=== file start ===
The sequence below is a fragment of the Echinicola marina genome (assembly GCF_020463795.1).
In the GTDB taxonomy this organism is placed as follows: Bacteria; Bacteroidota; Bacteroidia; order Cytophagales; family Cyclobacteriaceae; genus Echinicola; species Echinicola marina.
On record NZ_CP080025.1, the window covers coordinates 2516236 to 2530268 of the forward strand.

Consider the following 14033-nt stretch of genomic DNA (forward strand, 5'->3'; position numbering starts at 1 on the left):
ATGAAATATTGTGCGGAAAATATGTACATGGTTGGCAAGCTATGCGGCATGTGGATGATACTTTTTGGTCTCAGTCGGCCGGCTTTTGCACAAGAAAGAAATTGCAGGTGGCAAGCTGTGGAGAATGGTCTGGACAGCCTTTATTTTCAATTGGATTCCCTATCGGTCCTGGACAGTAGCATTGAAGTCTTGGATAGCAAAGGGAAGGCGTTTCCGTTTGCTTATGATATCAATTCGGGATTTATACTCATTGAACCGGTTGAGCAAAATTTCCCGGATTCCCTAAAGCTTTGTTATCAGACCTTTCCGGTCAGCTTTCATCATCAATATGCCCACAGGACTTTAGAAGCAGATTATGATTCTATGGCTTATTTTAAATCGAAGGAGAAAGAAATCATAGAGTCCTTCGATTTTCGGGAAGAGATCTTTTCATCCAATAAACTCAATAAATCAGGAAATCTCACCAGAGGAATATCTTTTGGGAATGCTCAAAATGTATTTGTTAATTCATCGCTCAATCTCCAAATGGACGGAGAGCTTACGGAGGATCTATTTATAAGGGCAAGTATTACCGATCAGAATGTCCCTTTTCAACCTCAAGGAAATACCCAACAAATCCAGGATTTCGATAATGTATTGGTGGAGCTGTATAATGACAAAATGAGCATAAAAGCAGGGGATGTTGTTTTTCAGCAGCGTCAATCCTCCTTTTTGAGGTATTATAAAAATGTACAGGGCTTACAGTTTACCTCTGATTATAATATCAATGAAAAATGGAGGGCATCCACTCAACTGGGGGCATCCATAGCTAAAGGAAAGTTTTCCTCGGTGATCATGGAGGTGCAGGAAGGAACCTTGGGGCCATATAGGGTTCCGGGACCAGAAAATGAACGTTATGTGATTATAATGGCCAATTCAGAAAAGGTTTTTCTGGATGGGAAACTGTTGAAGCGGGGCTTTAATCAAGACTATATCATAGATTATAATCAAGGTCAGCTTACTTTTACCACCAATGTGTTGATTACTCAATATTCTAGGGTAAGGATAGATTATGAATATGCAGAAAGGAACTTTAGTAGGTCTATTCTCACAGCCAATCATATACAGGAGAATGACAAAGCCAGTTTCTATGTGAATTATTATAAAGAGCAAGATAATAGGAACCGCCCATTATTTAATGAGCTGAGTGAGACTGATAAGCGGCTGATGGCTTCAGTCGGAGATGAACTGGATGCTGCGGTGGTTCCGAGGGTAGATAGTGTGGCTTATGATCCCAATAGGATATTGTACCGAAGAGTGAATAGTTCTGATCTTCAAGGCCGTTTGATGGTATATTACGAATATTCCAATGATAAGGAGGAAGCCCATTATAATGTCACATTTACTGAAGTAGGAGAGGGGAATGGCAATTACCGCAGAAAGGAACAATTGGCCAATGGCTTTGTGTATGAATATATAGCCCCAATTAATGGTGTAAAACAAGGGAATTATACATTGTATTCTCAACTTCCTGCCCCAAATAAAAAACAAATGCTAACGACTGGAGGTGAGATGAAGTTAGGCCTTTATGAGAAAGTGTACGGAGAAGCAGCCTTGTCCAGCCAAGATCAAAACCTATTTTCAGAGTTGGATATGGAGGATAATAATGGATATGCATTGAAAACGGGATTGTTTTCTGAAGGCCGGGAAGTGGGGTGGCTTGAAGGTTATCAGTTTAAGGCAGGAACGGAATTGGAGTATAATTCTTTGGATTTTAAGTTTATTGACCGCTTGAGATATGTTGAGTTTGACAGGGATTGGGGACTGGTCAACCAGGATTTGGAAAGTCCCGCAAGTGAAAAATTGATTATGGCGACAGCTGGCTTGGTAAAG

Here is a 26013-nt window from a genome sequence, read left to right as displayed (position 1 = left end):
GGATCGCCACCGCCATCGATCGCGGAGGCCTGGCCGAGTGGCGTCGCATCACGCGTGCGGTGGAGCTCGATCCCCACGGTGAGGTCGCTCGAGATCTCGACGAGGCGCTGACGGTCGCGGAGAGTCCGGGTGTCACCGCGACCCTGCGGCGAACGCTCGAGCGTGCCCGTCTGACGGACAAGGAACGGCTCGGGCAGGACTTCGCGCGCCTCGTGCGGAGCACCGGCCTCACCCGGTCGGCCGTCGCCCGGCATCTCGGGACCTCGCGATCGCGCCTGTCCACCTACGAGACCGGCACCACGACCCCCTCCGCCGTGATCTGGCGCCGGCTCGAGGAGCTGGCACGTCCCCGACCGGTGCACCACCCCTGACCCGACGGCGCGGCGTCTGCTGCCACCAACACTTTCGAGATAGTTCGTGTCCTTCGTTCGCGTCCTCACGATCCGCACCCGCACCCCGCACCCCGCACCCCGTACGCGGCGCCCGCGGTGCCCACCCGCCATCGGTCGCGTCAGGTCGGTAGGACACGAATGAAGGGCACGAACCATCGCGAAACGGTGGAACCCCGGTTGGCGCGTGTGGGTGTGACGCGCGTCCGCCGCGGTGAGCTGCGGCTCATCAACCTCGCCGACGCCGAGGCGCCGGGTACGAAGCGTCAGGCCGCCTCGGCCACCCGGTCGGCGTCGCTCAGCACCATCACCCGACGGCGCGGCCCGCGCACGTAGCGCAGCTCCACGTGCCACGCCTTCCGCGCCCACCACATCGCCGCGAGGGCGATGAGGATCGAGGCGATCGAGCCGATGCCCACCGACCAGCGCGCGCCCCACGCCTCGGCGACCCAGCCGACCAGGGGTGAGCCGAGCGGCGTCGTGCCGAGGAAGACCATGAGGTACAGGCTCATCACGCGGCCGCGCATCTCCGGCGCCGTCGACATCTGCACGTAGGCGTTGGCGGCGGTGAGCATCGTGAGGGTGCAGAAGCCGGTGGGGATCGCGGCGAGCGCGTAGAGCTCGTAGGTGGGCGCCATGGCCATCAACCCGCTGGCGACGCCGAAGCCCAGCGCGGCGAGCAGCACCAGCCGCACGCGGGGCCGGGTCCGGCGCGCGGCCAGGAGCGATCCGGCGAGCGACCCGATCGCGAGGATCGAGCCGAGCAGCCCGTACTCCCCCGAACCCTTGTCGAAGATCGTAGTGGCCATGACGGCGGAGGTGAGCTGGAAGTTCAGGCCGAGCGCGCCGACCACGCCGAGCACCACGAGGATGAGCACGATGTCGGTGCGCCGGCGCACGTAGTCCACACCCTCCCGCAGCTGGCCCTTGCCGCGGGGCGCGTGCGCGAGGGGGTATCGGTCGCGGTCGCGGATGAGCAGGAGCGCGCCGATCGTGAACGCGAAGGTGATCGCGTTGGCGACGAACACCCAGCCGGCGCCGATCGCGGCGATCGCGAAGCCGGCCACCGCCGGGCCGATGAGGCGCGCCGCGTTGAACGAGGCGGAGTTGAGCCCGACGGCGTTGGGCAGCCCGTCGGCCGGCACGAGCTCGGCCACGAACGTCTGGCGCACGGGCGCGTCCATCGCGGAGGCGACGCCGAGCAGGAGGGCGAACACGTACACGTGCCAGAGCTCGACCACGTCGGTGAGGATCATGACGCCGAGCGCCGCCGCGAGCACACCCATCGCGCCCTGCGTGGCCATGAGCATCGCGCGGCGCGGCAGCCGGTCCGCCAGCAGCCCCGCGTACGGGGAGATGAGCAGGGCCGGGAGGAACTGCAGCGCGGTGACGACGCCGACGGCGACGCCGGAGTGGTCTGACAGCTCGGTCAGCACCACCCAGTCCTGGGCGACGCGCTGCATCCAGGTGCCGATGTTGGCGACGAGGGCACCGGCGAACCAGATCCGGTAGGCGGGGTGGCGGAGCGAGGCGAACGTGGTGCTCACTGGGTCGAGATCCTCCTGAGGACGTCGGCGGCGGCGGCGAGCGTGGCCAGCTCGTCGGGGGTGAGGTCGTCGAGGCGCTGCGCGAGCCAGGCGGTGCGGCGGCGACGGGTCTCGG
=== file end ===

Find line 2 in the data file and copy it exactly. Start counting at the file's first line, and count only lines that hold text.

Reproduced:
In the GTDB taxonomy this organism is placed as follows: Bacteria; Bacteroidota; Bacteroidia; order Cytophagales; family Cyclobacteriaceae; genus Echinicola; species Echinicola marina.